By 1918, Henry Ford was rolling a Model T off the assembly line at an unprecedented rate, every fifteen-minutes[6], allowing the commoner to gather a car with four months worth of paycheck. More than a dozen U.S. Housing Acts spread over the 1930’s, 40’s, and 50’s made it easier than every before to buy the pristine suburban home[7]. Dwight Eisenhower, while serving as Supreme Commander during WWII witnessed the Autobahn in Germany and recognized its military value; upon assuming Presidency, he helped marshal resources for the U.S. to build a comparable system. Coupled with policies in 1949 to stimulate “urban redevelopment,” later broadened in 1954 to “urban renewal,”[8] monumental changes were taking place in cities. Focus was on anything but bicycling.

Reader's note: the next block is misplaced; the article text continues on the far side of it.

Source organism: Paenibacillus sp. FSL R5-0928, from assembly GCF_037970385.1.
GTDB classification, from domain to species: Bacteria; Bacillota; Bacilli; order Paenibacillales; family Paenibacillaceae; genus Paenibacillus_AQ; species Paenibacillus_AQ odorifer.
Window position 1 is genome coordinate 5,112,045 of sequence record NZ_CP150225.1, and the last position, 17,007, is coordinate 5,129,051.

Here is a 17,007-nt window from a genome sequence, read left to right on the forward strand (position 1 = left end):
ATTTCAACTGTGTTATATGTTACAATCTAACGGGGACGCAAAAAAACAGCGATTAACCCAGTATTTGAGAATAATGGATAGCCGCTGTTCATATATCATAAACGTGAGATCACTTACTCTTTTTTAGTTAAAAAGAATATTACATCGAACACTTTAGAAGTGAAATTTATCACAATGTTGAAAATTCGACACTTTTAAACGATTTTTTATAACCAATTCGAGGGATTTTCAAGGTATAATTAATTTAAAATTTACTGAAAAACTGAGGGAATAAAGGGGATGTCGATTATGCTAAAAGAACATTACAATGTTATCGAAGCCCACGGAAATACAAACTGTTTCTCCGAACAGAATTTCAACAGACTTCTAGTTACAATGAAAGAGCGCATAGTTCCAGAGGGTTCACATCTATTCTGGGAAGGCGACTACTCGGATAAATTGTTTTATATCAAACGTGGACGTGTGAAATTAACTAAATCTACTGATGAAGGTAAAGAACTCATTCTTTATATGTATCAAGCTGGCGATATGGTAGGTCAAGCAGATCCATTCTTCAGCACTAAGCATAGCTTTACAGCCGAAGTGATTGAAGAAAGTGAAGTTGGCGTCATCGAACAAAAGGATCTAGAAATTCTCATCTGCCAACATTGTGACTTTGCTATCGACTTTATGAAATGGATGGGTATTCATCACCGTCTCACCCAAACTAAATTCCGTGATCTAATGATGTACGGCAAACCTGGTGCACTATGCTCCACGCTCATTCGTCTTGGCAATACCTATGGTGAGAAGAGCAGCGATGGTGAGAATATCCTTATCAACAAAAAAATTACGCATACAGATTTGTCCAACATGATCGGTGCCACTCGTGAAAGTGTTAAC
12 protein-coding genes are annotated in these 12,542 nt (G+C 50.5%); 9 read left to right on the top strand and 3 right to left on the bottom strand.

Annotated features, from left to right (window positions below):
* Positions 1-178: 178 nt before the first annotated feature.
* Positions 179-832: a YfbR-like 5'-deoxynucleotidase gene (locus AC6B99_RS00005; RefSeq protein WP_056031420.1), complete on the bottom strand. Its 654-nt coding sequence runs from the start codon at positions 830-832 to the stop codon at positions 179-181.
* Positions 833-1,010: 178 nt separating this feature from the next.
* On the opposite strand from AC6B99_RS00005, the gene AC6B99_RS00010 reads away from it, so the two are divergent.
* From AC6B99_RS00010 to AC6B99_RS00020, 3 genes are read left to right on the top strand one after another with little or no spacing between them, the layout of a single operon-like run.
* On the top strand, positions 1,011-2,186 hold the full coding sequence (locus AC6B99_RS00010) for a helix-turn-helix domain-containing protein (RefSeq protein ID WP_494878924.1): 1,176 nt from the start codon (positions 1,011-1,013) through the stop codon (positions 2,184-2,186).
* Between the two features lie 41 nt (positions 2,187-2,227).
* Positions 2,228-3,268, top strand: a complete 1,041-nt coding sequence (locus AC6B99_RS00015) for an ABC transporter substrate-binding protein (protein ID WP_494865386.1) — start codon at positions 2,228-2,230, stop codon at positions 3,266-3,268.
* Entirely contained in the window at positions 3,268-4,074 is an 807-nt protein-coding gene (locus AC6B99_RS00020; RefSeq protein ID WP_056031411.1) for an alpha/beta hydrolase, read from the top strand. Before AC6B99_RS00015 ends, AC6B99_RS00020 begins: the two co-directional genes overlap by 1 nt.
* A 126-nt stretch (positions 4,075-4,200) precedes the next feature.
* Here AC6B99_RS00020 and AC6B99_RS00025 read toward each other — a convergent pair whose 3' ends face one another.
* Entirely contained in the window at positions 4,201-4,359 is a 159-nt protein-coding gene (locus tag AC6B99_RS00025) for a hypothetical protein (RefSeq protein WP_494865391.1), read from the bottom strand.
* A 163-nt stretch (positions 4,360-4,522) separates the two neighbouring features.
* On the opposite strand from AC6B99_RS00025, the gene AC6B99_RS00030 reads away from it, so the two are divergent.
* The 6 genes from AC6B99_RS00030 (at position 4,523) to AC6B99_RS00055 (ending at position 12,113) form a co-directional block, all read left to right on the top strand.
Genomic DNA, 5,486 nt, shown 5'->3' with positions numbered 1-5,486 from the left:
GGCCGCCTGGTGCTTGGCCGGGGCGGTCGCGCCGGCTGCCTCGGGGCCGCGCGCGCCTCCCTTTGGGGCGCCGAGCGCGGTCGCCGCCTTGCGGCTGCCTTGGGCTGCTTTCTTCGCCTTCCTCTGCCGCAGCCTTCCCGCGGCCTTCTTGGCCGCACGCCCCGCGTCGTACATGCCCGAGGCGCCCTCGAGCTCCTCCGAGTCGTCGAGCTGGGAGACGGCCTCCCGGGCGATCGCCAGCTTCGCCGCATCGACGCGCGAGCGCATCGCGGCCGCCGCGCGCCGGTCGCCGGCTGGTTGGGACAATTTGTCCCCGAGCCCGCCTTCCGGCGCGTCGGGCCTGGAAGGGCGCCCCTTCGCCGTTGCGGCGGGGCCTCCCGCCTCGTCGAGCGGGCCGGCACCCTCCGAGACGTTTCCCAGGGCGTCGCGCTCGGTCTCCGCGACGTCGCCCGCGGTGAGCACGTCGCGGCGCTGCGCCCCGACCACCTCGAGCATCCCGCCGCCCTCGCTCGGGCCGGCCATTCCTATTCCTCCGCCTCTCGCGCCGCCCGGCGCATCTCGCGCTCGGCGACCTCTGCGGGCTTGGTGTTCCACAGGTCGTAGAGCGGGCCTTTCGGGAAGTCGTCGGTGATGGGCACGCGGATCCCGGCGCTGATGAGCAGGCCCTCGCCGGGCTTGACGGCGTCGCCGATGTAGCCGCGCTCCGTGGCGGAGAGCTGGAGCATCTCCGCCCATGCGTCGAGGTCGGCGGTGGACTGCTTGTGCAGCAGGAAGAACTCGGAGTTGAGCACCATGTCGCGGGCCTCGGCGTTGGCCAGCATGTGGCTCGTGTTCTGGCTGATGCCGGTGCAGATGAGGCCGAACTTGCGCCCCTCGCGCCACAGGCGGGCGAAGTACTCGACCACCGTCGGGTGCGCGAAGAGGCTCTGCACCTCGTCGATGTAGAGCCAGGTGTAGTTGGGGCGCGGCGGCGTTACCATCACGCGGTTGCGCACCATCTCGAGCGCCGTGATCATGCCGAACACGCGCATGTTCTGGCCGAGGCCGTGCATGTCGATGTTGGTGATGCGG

Transportation planning priorities

 

Priorities for various transportation planning followed suit[9]. The 1950s created the institutions and the financing mechanisms needed to greatly expand transportation infrastructure[10]. Efforts in the 1960s focused on the largest single public works program in the history of the world, the U.S. Interstate Highway System. The 1970s version of the Clean Air Act focused on mobile sources, namely the environmental costs of cars. Efforts to beef up public transport received a large nudge. Not surprisingly, transportation planners in the 1980’s were vexed with suburban congestion. They subsequently spent time chasing relatively less expensive strategies based on travel system management and travel demand management. These notions were broadened to growth management and concurrency, the buzzwords in the 1990’s.